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Act 3: The Return of Theatre, Live Performances to the Stage After the Lockdowns

In conversation with Kunal Kapoor, Ila Arun, and Aditi Mittal on live performance art returning to the stage.

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Theatre
7 min read
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“We almost forgot how to speak. When we had to utter the first line wearing a mask, we realised we had forgotten how to talk. It was a nightmare”, says Ila Arun, as she describes returning to the stage after almost two years.

After what has been a painstakingly long, woeful, and emotional journey for the theatre industry—as has been for the rest of the world amidst the pandemic—the slow but resilient leap to normalcy has begun.

As the COVID-19 pandemic took over the world, the theatre industry was one that suffered not only huge losses but a clear suspension from their place of work with no alternatives to depend on for a long time. All live performance arts—including music and dance became were terribly affected. The stage went dark, the stories were put on hold.

Live theatre has triumphantly resumed in the city of Mumbai and enthusiasts cannot wait to get back. The Quint spoke to Kunal Kapoor, Trustee of the Prithvi Theatre in Mumbai, about the reopening of theatres. We also chatted with actor and writer, Ila Arun. Her theatre group 'Sunarai’ jumpstarted the festivals at Prithvi Theatre again with a four-day fest lined up with seven shows. From the stand-up comedy circle, Aditi Mittal told us about the plight of stand-up comedians during the pandemic and the resurgence to the new normal.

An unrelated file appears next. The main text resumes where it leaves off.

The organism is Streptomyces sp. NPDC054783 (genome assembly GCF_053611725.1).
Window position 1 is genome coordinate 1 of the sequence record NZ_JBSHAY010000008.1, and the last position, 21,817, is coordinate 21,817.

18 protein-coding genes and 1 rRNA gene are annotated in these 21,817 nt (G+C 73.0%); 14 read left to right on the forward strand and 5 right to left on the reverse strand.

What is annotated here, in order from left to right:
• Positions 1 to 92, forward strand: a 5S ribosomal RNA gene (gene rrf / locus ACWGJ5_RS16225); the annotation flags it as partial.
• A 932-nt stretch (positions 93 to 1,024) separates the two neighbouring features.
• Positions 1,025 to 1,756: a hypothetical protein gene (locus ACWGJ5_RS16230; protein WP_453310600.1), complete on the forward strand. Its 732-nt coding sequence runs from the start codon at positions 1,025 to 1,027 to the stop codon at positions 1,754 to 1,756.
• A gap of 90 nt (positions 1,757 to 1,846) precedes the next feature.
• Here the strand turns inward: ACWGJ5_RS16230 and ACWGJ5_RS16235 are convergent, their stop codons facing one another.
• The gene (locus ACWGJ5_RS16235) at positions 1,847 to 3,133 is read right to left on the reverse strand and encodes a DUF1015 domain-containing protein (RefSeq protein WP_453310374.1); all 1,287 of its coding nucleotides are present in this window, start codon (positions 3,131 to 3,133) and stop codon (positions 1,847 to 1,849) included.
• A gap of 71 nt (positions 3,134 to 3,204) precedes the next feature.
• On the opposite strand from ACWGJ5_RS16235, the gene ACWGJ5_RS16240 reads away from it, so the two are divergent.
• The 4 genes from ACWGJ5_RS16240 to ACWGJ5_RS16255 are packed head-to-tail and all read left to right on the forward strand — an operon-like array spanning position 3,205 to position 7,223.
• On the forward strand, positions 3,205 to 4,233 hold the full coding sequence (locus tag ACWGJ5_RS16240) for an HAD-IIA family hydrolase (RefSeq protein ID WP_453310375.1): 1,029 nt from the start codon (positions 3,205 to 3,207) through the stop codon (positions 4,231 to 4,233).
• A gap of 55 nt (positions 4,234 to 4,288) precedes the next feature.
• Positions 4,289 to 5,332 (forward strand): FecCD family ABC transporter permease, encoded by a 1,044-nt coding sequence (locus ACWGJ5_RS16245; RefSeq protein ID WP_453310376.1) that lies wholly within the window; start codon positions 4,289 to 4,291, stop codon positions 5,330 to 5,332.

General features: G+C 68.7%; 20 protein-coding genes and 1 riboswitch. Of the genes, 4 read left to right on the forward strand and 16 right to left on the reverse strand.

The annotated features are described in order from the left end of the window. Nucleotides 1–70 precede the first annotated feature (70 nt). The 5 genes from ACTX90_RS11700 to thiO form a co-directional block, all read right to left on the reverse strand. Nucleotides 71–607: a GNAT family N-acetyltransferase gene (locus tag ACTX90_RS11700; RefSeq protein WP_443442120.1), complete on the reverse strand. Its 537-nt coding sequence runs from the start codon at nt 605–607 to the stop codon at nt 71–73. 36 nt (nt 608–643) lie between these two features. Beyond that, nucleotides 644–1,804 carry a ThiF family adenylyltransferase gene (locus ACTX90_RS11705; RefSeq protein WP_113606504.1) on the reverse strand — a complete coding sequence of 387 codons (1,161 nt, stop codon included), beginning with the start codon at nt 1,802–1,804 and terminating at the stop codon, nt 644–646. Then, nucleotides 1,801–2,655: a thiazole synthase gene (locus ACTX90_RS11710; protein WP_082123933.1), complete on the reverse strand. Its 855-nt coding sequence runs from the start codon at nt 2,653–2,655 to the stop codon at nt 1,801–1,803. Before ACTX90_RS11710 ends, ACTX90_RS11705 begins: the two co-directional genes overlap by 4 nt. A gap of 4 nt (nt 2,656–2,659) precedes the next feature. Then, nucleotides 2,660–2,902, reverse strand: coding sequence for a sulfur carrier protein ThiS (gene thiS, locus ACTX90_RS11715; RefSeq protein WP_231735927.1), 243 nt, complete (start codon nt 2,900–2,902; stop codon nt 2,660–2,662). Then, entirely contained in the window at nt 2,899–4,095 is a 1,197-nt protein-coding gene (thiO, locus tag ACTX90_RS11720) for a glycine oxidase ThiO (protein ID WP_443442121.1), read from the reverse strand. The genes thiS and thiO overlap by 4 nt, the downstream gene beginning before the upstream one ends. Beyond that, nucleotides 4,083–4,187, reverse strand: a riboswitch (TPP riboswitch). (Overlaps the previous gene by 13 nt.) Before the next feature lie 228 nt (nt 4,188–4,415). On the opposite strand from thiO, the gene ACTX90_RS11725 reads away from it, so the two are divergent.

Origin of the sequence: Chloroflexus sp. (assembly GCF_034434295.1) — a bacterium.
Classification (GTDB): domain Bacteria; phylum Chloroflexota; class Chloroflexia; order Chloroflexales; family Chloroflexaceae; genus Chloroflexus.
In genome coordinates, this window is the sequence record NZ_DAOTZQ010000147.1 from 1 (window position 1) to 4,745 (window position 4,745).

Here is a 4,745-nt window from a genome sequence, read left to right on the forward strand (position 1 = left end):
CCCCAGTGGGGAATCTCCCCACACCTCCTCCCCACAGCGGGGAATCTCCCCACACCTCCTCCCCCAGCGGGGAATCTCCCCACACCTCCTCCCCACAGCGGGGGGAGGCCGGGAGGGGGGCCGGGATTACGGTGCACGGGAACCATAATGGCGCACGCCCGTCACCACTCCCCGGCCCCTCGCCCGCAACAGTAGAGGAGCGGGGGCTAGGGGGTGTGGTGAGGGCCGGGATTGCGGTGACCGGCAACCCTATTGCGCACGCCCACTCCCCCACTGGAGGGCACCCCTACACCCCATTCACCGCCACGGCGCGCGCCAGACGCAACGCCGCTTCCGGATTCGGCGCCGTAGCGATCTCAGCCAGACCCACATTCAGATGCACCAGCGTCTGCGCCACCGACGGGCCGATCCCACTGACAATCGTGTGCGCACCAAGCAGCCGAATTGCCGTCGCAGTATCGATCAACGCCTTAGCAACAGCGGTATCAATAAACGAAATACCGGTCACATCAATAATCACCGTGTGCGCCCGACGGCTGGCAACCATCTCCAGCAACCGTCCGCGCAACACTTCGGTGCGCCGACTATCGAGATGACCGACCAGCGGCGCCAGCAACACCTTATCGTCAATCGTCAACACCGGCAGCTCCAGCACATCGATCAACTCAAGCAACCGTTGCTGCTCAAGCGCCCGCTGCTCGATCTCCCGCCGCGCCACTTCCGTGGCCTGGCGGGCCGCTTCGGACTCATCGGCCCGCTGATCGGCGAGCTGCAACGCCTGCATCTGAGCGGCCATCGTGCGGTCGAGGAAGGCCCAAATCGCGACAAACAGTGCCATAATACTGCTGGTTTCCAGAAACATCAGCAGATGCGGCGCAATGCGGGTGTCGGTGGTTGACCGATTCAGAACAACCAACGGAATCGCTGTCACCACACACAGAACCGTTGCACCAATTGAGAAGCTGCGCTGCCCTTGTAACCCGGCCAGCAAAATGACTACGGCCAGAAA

Ironically, Aditi Mittal was performing at a show in Malaysia, sponsored by a hand sanitiser brand, when the COVID-19 pandemic was just about to hit the country. It was the second lockdown that made her and most of her colleagues realise that the only way to go about work now is online. Now that comedy shows are returning physical spaces, Aditi points out that “Zoom shows” are here to stay in some capacity and that the way forward is a combination of the two.

The announcement by the Maharashtra government to reopen theatres and auditoriums from 22 October 2021 brought about a cheer amongst the theatre community in the state. The rehearsal halls were filled with life again, and thus the entire industry—from a dreadfully long Act 2—transitioned to Act 3, the return to the stage.

In conversation with Kunal Kapoor, Ila Arun, and Aditi Mittal on live performance art returning to the stage.

Kunal kapoor, Trustee, Prithvi Theatre.

(Photo Courtesy: Twitter)

When asked about what preparation went on to gear up for the reopening, Kunal Kapoor explained that the repairs and maintenance had been going on in anticipation. “The announcement simply gave us a deadline to complete as much as we can”, he said.

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Online forms of almost all performing arts became common as the pandemic passed through its many waves and shades. But can online mediums, even when they hold the capacity for a larger reach, replace something as collective and social an experience as live theatre?

Kapoor answers, “Human Beings are social, pack animals. The collective experience of live entertainment cannot be replaced."